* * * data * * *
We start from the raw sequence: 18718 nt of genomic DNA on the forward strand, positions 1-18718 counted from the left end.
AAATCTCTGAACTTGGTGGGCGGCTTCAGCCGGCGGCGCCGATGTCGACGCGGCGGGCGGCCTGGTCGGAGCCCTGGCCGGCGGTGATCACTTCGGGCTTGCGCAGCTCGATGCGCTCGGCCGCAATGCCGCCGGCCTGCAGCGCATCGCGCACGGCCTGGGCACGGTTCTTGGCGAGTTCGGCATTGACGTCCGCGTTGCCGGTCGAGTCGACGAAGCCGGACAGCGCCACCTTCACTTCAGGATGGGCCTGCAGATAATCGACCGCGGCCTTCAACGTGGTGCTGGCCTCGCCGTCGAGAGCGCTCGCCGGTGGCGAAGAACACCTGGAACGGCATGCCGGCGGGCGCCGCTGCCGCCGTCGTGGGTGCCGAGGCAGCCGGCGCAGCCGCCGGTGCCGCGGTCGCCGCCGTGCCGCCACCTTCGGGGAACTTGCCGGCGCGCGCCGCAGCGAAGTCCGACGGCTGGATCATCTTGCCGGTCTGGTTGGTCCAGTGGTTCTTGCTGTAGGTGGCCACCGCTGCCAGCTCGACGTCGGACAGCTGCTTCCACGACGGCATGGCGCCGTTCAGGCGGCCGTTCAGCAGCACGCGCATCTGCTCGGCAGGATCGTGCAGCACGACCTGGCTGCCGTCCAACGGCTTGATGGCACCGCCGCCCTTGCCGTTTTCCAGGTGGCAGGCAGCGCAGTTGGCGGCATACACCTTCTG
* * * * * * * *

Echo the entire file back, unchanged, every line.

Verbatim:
We start from the raw sequence: 18718 nt of genomic DNA on the forward strand, positions 1-18718 counted from the left end.
AAATCTCTGAACTTGGTGGGCGGCTTCAGCCGGCGGCGCCGATGTCGACGCGGCGGGCGGCCTGGTCGGAGCCCTGGCCGGCGGTGATCACTTCGGGCTTGCGCAGCTCGATGCGCTCGGCCGCAATGCCGCCGGCCTGCAGCGCATCGCGCACGGCCTGGGCACGGTTCTTGGCGAGTTCGGCATTGACGTCCGCGTTGCCGGTCGAGTCGACGAAGCCGGACAGCGCCACCTTCACTTCAGGATGGGCCTGCAGATAATCGACCGCGGCCTTCAACGTGGTGCTGGCCTCGCCGTCGAGAGCGCTCGCCGGTGGCGAAGAACACCTGGAACGGCATGCCGGCGGGCGCCGCTGCCGCCGTCGTGGGTGCCGAGGCAGCCGGCGCAGCCGCCGGTGCCGCGGTCGCCGCCGTGCCGCCACCTTCGGGGAACTTGCCGGCGCGCGCCGCAGCGAAGTCCGACGGCTGGATCATCTTGCCGGTCTGGTTGGTCCAGTGGTTCTTGCTGTAGGTGGCCACCGCTGCCAGCTCGACGTCGGACAGCTGCTTCCACGACGGCATGGCGCCGTTCAGGCGGCCGTTCAGCAGCACGCGCATCTGCTCGGCAGGATCGTGCAGCACGACCTGGCTGCCGTCCAACGGCTTGATGGCACCGCCGCCCTTGCCGTTTTCCAGGTGGCAGGCAGCGCAGTTGGCGGCATACACCTTCTG